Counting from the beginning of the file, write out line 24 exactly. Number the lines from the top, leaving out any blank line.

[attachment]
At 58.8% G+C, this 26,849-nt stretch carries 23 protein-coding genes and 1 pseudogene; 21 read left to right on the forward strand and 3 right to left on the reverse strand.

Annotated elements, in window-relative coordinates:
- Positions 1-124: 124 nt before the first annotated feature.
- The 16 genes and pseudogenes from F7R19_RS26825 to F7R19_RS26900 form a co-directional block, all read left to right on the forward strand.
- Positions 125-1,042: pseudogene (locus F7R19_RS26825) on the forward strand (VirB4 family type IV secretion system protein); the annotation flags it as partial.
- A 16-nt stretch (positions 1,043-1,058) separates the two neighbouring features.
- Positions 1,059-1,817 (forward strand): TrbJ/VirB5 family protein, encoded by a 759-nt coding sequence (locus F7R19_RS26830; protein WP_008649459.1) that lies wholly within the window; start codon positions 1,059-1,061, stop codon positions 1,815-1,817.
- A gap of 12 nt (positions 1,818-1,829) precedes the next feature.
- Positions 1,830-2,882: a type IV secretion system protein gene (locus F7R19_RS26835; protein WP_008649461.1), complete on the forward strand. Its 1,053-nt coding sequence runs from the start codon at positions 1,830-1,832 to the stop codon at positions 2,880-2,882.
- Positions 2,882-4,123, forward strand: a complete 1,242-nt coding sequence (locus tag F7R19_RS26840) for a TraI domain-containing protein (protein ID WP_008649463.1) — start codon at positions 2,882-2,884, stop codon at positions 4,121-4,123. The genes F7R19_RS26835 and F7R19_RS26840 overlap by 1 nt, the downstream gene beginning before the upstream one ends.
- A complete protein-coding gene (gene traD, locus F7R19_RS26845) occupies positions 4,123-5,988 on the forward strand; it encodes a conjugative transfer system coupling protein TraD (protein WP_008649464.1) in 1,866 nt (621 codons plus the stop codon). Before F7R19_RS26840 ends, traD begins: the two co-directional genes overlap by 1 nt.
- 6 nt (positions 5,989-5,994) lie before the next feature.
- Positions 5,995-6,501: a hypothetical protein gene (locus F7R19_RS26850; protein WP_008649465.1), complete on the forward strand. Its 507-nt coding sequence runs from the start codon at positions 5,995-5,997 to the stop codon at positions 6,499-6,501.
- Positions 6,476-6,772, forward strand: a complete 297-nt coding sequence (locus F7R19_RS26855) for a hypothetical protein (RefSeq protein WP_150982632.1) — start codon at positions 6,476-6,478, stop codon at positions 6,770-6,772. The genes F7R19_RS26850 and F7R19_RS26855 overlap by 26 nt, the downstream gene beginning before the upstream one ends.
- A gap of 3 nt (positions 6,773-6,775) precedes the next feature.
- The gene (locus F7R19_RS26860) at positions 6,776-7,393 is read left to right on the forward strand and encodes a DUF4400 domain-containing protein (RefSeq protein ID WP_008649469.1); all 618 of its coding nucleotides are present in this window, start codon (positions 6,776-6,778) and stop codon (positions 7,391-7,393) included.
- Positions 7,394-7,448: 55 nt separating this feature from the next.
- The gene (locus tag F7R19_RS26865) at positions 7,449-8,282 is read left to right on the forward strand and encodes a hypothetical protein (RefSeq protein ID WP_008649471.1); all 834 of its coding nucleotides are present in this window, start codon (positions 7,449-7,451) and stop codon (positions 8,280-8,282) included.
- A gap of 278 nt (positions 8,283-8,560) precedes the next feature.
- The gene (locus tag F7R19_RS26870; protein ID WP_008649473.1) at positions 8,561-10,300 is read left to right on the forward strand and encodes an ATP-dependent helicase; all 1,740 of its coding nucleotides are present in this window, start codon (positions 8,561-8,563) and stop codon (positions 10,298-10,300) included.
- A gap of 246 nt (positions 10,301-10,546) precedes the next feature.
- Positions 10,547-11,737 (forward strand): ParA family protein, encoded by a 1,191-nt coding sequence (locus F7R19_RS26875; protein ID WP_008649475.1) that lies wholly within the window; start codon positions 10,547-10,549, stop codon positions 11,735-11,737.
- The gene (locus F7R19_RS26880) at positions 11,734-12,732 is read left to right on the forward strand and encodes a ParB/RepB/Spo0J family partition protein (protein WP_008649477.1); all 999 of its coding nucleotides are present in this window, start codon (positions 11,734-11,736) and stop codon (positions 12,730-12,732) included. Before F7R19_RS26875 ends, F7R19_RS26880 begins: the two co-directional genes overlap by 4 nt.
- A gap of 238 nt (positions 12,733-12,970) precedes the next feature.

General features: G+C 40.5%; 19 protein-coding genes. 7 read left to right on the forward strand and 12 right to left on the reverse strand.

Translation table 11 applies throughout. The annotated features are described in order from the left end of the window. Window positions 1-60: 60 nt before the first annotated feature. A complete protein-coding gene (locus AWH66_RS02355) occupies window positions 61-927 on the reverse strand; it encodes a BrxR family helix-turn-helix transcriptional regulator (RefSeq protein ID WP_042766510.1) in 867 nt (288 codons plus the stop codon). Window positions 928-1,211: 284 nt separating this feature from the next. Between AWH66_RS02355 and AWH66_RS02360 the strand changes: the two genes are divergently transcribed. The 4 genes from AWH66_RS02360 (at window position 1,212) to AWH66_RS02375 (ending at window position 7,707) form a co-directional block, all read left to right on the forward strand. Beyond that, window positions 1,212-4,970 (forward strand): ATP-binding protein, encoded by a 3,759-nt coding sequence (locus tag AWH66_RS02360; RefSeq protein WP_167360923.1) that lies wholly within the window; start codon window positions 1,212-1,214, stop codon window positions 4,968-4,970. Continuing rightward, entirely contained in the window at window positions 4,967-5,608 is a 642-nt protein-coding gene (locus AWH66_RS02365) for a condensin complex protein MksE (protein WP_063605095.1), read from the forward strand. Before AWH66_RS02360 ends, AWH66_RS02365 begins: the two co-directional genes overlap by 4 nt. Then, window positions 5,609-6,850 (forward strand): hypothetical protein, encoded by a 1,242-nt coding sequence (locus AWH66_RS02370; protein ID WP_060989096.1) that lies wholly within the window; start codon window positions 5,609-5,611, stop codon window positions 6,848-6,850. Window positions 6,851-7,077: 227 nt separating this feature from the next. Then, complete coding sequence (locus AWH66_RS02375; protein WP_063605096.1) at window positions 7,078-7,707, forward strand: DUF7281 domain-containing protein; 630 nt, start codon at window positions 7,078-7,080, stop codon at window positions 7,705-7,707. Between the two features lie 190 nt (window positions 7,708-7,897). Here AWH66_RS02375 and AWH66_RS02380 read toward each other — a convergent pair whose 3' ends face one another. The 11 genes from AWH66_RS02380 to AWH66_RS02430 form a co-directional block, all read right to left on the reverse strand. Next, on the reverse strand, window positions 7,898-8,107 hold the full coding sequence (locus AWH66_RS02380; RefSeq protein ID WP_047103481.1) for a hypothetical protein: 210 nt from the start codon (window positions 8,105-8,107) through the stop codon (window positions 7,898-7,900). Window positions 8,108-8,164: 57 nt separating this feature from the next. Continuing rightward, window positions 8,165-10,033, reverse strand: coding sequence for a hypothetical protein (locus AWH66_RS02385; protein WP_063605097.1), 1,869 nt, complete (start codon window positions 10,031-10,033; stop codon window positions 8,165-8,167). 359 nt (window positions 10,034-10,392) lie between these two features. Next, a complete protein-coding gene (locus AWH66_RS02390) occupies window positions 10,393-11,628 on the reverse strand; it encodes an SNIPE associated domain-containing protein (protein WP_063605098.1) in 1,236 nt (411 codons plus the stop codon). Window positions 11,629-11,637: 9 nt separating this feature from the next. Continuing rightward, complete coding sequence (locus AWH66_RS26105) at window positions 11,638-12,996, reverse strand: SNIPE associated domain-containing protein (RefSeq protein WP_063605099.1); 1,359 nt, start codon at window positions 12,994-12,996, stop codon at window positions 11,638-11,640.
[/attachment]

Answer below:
- A gap of 238 nt (positions 12,733-12,970) precedes the next feature.